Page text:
Liberal industrial policy has three objectives. Firstly, employees must become members of their companies just as shareholders are, with the same clearly defined rights. Secondly, it must be accepted that directors in public companies are equally responsible to shareholders and employees. Employees should be entitled to share in the election of the directors on equal terms with shareholders, and Works Councils representing all employees must be set up at plant level with wide powers to negotiate pay and conditions of work. Thirdly, employees should share in the profits of the company and the growth of its assets.
In the long term, the implementation of Liberal co-partnership policies will contribute to the solution of wage inflation, by ensuring that all employees benefit from wage increases and by including a measure of responsibility into wage bargaining. For in the day-to-day negotiations within each company employees would realise that there is little to be gained by wage increases in excess of productivity. Such increases would simply reduce the amount available in which the workers would share. In short our policies would achieve the identification of employees' interests with those of the firm by providing a visible link between the immediate limitation of wage demands and the future prosperity which will be generated for both employees and shareholders as a result. We cannot believe that any reasonable employer would prefer an industrial strike and the loss of millions of pounds to the hope of industrial harmony and responsible wage bargaining through industrial partnership. Similarly, no responsible employee would refuse the opportunity to become an equal partner in his firm with an equal share in its profits in favour of continued confrontation, inequality and insecurity.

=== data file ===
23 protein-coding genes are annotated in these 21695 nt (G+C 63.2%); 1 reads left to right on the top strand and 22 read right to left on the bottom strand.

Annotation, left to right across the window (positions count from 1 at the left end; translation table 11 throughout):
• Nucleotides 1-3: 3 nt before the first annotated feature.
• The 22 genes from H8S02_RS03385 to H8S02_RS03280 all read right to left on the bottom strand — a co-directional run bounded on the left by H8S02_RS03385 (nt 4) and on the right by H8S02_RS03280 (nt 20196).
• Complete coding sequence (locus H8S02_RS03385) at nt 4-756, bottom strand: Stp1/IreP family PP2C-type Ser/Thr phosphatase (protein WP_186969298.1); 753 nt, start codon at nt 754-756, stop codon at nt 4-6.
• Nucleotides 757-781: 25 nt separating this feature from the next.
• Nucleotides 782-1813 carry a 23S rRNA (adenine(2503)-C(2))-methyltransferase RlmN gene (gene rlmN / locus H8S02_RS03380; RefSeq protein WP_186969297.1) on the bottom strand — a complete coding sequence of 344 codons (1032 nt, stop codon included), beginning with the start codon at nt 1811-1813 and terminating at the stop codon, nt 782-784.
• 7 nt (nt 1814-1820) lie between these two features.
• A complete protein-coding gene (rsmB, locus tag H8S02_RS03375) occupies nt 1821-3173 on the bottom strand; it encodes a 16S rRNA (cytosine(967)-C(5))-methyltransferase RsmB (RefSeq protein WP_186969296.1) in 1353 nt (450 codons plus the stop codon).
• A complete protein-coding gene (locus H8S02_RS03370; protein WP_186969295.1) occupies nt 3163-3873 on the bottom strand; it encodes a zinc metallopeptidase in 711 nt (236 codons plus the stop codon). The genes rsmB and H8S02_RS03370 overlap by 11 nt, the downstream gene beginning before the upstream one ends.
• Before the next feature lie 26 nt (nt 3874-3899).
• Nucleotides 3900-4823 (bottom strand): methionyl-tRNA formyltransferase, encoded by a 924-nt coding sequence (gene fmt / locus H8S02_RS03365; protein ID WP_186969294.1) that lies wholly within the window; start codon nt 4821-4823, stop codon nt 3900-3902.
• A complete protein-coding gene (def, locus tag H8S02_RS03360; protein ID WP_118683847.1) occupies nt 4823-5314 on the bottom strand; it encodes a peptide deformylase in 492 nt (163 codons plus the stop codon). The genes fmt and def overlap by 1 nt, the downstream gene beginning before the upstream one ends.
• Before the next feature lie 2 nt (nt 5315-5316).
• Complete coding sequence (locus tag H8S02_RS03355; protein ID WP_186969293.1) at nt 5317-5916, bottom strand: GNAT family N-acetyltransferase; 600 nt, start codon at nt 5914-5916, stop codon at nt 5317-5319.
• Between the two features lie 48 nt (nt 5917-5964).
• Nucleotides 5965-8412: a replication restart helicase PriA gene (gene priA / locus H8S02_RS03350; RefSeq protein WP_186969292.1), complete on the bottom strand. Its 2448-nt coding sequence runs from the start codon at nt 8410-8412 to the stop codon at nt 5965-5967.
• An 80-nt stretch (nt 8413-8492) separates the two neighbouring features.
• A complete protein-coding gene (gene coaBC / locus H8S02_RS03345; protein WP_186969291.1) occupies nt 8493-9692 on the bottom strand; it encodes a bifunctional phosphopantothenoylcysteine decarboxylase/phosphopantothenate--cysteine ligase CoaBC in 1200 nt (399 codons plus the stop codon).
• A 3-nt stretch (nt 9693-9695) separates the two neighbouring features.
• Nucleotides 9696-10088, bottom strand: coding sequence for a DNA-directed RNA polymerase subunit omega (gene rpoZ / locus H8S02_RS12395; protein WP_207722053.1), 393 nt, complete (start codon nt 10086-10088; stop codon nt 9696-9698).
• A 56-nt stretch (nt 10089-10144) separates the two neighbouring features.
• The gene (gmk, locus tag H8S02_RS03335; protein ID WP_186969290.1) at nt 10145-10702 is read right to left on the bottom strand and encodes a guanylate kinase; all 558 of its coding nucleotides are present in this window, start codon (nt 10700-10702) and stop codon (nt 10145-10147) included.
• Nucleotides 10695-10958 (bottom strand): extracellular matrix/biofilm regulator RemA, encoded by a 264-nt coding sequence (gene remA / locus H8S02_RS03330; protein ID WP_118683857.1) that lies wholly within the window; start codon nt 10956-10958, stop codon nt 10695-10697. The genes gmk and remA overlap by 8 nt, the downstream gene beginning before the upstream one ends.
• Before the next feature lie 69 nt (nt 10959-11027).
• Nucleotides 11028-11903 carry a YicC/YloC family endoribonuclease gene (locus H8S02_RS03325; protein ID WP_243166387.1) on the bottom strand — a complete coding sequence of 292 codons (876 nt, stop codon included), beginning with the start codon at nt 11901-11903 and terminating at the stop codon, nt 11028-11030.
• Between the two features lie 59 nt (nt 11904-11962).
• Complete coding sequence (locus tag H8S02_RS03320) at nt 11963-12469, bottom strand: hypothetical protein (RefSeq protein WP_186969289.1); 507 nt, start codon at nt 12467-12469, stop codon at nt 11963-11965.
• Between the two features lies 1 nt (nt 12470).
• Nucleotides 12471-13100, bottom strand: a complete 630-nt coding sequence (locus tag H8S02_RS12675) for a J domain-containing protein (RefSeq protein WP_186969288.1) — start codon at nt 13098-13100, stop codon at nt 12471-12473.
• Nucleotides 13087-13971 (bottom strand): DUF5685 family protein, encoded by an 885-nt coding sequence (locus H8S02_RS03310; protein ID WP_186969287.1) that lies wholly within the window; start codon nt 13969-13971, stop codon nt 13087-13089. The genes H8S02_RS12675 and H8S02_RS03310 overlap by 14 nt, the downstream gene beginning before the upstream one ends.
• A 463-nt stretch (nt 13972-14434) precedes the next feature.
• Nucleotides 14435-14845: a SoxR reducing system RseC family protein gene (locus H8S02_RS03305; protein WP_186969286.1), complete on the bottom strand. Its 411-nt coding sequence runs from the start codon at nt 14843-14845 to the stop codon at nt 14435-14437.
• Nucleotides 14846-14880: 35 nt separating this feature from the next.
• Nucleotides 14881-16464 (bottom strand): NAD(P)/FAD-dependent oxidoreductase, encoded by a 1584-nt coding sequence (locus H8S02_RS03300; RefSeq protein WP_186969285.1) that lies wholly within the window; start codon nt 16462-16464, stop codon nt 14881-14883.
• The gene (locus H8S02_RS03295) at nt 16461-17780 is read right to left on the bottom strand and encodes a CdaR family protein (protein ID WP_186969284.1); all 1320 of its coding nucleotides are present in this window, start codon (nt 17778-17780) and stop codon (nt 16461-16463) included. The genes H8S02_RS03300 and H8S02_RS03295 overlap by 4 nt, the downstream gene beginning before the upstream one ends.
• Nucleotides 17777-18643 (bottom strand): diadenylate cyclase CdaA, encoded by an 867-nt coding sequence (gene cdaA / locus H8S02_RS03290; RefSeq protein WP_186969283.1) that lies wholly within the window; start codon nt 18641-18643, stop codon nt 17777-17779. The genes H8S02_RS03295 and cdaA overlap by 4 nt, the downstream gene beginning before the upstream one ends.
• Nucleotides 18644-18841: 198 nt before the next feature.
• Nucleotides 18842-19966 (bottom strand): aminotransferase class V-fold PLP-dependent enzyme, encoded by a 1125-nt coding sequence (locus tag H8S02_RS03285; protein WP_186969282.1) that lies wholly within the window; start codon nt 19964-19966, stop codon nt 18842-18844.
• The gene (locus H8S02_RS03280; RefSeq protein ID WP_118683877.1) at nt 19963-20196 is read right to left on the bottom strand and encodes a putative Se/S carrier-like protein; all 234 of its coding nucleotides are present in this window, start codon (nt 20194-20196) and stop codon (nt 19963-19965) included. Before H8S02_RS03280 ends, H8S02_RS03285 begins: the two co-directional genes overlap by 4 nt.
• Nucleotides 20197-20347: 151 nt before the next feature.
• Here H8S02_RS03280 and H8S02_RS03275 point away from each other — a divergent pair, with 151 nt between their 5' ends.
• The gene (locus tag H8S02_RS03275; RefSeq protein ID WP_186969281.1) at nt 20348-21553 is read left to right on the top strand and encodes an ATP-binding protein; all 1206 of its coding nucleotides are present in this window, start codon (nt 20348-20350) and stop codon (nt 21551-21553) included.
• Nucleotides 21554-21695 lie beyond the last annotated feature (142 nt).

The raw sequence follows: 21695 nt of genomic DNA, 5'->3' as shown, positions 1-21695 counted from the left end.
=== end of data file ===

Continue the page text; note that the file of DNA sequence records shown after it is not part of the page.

The individual worker must have a say and a stake in the place where he works. In large-scale industry he is entitled to similar rights to those enjoyed by the shareholder. Industry must become a partnership between capital and labour, with management responsible to the partnership. Workers should participate in the election of directors. Works Councils should be established in every plant. This will facilitate plant-bargaining and productivity deals. It will enable the aim of the Donovan Commission on Trade Unions to be realised by providing the proper machinery for negotiations at plant level between people who know, and are involved in, the local conditions. In this way industrial relations can be greatly improved and the causes of many strikes removed. This state of affairs cannot be brought about by using the power of the law as the Conservatives wish, and as the Labour Government at one time intended. Liberal plans for partnership in industry will give increased opportunities for profit-sharing. This will help to remove the suspicions entertained by labour about capital. Management and labour have to be moulded into one team, not a wrestling match.
The first step must be to give employees more say in the running of the companies in which they work. Company law must be amended to require the setting up of Works Councils for regular consultation and negotiation between employee and management on all major issues affecting their company.